Dan Brickley’s recent post to the public-lod discussion list about the future of RDF is one of the best articulations of why I appreciate the practice of linking data:

And why would anyone care to get all this semi-related, messy Web data? Because problems don’t come nicely scoped and packaged into cleanly distinct domains. Whenever you try to solve one problem, it borders on a dozen others that are a higher priority for people elsewhere. You think you’re working with ‘events’ data but find yourself with information describing musicians; you think you’re describing musicians, but find yourself describing digital images; you think you’re describing digital images, but find yourself describing geographic locations; you think you’re building a database of geographic locations, and find yourself modeling the opening hours of the businesses based at those locations. To a poet or idealist, these interconnections might be beautiful or inspiring; to a project manager or product manager, they are as likely to be terrifying.

Any practical project at some point needs to be able to say “Enough with all this intertwingularity! this is our bit of the problem space, and forget the rest for now”. In those terms, a linked Web of RDF data provides a kind of safety valve. By dropping in identifiers that link to a big pile of other people’s data, we can hopefully make it easier to keep projects nicely scoped without needlessly restricting future functionality. An events database can remain an events database, but use identifiers for artists and performers, making it possible to filter events by properties of those participants. A database of places can be only a link or two away from records describing the opening hours or business offerings of the things at those places. Linked Data (and for that matter FOAF…) is fundamentally a story about information sharing, rather than about triples. Some information is in RDF triples; but lots more is in documents, videos, spreadsheets, custom formats, or [hence FOAF] in people’s heads.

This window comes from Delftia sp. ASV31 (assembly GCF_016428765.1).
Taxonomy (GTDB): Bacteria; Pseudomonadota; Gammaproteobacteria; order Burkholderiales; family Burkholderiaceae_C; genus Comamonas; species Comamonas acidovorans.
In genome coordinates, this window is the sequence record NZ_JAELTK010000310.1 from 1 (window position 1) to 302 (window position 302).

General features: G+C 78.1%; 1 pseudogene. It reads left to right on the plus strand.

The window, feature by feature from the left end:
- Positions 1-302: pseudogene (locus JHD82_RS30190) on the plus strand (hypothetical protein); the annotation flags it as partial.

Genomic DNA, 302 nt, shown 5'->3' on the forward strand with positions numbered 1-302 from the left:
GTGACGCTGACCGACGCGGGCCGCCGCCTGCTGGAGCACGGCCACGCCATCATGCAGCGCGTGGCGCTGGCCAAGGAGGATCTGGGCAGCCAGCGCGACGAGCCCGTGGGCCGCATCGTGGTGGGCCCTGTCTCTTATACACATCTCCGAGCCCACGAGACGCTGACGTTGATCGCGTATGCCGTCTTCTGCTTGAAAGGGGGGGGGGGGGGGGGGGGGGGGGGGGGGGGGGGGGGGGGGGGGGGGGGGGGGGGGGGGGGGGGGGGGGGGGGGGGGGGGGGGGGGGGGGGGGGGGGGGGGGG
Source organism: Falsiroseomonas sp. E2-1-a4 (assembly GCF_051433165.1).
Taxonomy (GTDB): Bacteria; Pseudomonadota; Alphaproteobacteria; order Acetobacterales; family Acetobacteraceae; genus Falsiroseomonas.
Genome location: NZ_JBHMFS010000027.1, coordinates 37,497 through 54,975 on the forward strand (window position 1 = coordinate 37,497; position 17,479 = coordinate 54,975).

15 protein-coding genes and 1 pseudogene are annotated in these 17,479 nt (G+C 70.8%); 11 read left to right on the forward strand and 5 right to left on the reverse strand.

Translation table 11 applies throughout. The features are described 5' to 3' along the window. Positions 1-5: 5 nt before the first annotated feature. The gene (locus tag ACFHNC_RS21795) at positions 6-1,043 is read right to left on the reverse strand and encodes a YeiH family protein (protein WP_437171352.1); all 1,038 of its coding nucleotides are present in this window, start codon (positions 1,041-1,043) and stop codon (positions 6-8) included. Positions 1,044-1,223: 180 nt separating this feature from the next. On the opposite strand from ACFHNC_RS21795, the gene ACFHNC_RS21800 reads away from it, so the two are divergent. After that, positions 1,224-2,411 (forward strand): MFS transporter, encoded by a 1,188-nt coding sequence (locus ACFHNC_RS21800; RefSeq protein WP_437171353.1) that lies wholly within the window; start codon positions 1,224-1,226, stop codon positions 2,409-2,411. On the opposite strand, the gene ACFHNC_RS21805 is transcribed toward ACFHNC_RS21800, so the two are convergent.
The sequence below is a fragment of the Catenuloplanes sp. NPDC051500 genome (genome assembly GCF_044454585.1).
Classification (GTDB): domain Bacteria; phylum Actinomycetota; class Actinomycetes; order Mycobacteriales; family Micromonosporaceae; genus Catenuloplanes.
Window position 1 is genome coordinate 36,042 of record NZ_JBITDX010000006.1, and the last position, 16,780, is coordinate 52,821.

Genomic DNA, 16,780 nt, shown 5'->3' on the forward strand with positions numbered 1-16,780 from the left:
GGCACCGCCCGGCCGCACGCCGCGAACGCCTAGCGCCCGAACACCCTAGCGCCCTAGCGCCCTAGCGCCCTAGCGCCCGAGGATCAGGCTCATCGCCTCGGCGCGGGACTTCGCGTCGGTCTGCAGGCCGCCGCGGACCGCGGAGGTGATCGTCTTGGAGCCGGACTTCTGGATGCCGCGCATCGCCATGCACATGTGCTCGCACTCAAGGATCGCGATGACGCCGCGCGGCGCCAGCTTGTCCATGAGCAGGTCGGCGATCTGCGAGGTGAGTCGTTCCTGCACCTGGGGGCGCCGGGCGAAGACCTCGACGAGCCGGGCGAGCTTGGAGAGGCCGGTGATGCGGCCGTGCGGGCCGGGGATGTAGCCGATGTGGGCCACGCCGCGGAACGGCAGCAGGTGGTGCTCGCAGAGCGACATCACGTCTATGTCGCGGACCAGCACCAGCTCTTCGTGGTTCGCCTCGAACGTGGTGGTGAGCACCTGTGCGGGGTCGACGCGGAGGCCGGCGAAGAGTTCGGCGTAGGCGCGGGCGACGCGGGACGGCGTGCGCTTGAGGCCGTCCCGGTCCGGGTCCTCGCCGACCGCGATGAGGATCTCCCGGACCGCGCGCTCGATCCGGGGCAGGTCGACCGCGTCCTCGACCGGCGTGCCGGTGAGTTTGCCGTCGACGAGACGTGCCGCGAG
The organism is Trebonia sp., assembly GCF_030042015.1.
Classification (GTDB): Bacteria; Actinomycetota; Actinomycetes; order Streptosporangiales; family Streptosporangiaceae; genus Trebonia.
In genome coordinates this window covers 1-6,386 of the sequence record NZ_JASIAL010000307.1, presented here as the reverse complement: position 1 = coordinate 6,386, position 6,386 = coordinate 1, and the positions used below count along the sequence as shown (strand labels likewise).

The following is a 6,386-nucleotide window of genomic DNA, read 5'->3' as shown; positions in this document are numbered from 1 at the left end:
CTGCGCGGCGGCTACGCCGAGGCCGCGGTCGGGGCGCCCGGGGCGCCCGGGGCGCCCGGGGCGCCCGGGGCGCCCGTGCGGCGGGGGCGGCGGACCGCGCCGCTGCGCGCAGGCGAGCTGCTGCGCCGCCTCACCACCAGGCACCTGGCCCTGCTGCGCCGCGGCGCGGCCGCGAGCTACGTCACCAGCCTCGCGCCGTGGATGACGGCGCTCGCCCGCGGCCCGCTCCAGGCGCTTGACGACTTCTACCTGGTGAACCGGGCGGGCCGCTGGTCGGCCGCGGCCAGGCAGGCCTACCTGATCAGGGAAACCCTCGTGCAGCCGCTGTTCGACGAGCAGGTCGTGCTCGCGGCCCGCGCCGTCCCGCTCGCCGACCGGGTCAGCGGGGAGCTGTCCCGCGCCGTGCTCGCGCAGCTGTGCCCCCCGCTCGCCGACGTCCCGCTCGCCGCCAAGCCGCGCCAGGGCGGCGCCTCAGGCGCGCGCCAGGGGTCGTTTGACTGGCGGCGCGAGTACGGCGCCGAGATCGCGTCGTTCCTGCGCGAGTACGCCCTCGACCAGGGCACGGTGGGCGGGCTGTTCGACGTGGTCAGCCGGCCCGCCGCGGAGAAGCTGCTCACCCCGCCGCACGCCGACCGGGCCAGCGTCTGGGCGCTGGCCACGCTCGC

Dan’s description is also a nice illustration of how the web can help us avoid Yak Shaving, by leveraging the work of others:

Any seemingly pointless activity which is actually necessary to solve a problem which solves a problem which, several levels of recursion later, solves the real problem you’re working on.

I’m just stashing that away here so I can find it again when I need it. Thanks danbri!